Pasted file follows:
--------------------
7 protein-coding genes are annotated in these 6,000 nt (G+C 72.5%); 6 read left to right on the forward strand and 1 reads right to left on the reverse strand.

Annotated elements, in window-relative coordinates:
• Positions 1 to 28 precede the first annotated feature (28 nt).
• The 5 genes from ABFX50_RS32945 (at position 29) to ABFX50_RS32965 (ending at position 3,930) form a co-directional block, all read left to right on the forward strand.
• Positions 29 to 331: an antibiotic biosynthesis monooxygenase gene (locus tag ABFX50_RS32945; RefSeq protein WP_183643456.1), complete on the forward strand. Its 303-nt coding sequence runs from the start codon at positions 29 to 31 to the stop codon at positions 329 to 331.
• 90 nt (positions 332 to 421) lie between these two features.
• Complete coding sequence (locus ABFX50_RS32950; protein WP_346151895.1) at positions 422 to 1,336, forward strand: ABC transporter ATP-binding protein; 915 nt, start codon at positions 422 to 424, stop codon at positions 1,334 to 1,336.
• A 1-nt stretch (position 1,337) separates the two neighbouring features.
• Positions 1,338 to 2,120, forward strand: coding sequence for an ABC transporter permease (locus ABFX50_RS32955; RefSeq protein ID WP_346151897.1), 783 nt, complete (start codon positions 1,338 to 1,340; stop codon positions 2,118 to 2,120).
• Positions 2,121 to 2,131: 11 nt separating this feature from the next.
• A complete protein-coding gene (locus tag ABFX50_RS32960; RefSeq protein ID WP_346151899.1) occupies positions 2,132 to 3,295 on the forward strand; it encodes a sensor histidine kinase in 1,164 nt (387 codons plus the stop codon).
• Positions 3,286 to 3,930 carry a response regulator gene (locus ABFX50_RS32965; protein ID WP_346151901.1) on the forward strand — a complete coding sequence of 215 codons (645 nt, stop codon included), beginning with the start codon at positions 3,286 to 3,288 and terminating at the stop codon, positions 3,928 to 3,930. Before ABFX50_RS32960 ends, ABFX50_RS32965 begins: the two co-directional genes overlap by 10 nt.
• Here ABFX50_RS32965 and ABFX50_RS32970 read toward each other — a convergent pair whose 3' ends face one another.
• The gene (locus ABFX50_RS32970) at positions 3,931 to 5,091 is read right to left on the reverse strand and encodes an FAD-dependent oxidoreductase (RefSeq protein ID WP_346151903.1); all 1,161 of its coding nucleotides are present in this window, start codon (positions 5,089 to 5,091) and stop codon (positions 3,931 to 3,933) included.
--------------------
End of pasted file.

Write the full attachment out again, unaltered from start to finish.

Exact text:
7 protein-coding genes are annotated in these 6,000 nt (G+C 72.5%); 6 read left to right on the forward strand and 1 reads right to left on the reverse strand.

Annotated elements, in window-relative coordinates:
• Positions 1 to 28 precede the first annotated feature (28 nt).
• The 5 genes from ABFX50_RS32945 (at position 29) to ABFX50_RS32965 (ending at position 3,930) form a co-directional block, all read left to right on the forward strand.
• Positions 29 to 331: an antibiotic biosynthesis monooxygenase gene (locus tag ABFX50_RS32945; RefSeq protein WP_183643456.1), complete on the forward strand. Its 303-nt coding sequence runs from the start codon at positions 29 to 31 to the stop codon at positions 329 to 331.
• 90 nt (positions 332 to 421) lie between these two features.
• Complete coding sequence (locus ABFX50_RS32950; protein WP_346151895.1) at positions 422 to 1,336, forward strand: ABC transporter ATP-binding protein; 915 nt, start codon at positions 422 to 424, stop codon at positions 1,334 to 1,336.
• A 1-nt stretch (position 1,337) separates the two neighbouring features.
• Positions 1,338 to 2,120, forward strand: coding sequence for an ABC transporter permease (locus ABFX50_RS32955; RefSeq protein ID WP_346151897.1), 783 nt, complete (start codon positions 1,338 to 1,340; stop codon positions 2,118 to 2,120).
• Positions 2,121 to 2,131: 11 nt separating this feature from the next.
• A complete protein-coding gene (locus tag ABFX50_RS32960; RefSeq protein ID WP_346151899.1) occupies positions 2,132 to 3,295 on the forward strand; it encodes a sensor histidine kinase in 1,164 nt (387 codons plus the stop codon).
• Positions 3,286 to 3,930 carry a response regulator gene (locus ABFX50_RS32965; protein ID WP_346151901.1) on the forward strand — a complete coding sequence of 215 codons (645 nt, stop codon included), beginning with the start codon at positions 3,286 to 3,288 and terminating at the stop codon, positions 3,928 to 3,930. Before ABFX50_RS32960 ends, ABFX50_RS32965 begins: the two co-directional genes overlap by 10 nt.
• Here ABFX50_RS32965 and ABFX50_RS32970 read toward each other — a convergent pair whose 3' ends face one another.
• The gene (locus ABFX50_RS32970) at positions 3,931 to 5,091 is read right to left on the reverse strand and encodes an FAD-dependent oxidoreductase (RefSeq protein ID WP_346151903.1); all 1,161 of its coding nucleotides are present in this window, start codon (positions 5,089 to 5,091) and stop codon (positions 3,931 to 3,933) included.